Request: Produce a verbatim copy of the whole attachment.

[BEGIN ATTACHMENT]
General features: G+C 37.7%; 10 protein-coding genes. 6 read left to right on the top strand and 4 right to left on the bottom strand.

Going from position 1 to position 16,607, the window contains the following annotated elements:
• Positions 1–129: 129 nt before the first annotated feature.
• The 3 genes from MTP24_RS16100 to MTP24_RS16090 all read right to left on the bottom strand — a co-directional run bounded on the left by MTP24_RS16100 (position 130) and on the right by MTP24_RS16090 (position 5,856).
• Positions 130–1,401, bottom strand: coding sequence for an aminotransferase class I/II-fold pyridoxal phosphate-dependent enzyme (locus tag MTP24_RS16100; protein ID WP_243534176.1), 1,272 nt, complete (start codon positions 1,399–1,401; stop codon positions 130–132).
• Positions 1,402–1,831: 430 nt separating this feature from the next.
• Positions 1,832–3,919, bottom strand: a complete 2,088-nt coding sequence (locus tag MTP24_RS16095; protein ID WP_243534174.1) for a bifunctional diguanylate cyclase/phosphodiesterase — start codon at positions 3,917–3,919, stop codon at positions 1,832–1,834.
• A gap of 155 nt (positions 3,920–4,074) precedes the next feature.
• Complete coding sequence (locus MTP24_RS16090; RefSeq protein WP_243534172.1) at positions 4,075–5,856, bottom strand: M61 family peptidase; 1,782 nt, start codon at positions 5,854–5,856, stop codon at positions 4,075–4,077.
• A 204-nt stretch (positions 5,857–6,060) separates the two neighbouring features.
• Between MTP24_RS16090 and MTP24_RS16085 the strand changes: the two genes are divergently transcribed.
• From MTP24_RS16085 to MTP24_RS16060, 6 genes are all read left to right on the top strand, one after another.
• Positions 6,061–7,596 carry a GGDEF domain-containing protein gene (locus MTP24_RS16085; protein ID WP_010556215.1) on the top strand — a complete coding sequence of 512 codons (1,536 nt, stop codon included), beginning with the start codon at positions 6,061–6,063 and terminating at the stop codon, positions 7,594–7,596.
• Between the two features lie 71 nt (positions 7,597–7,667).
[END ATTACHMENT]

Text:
General features: G+C 37.7%; 10 protein-coding genes. 6 read left to right on the top strand and 4 right to left on the bottom strand.

Going from position 1 to position 16,607, the window contains the following annotated elements:
• Positions 1–129: 129 nt before the first annotated feature.
• The 3 genes from MTP24_RS16100 to MTP24_RS16090 all read right to left on the bottom strand — a co-directional run bounded on the left by MTP24_RS16100 (position 130) and on the right by MTP24_RS16090 (position 5,856).
• Positions 130–1,401, bottom strand: coding sequence for an aminotransferase class I/II-fold pyridoxal phosphate-dependent enzyme (locus tag MTP24_RS16100; protein ID WP_243534176.1), 1,272 nt, complete (start codon positions 1,399–1,401; stop codon positions 130–132).
• Positions 1,402–1,831: 430 nt separating this feature from the next.
• Positions 1,832–3,919, bottom strand: a complete 2,088-nt coding sequence (locus tag MTP24_RS16095; protein ID WP_243534174.1) for a bifunctional diguanylate cyclase/phosphodiesterase — start codon at positions 3,917–3,919, stop codon at positions 1,832–1,834.
• A gap of 155 nt (positions 3,920–4,074) precedes the next feature.
• Complete coding sequence (locus MTP24_RS16090; RefSeq protein WP_243534172.1) at positions 4,075–5,856, bottom strand: M61 family peptidase; 1,782 nt, start codon at positions 5,854–5,856, stop codon at positions 4,075–4,077.
• A 204-nt stretch (positions 5,857–6,060) separates the two neighbouring features.
• Between MTP24_RS16090 and MTP24_RS16085 the strand changes: the two genes are divergently transcribed.
• From MTP24_RS16085 to MTP24_RS16060, 6 genes are all read left to right on the top strand, one after another.
• Positions 6,061–7,596 carry a GGDEF domain-containing protein gene (locus MTP24_RS16085; protein ID WP_010556215.1) on the top strand — a complete coding sequence of 512 codons (1,536 nt, stop codon included), beginning with the start codon at positions 6,061–6,063 and terminating at the stop codon, positions 7,594–7,596.
• Between the two features lie 71 nt (positions 7,597–7,667).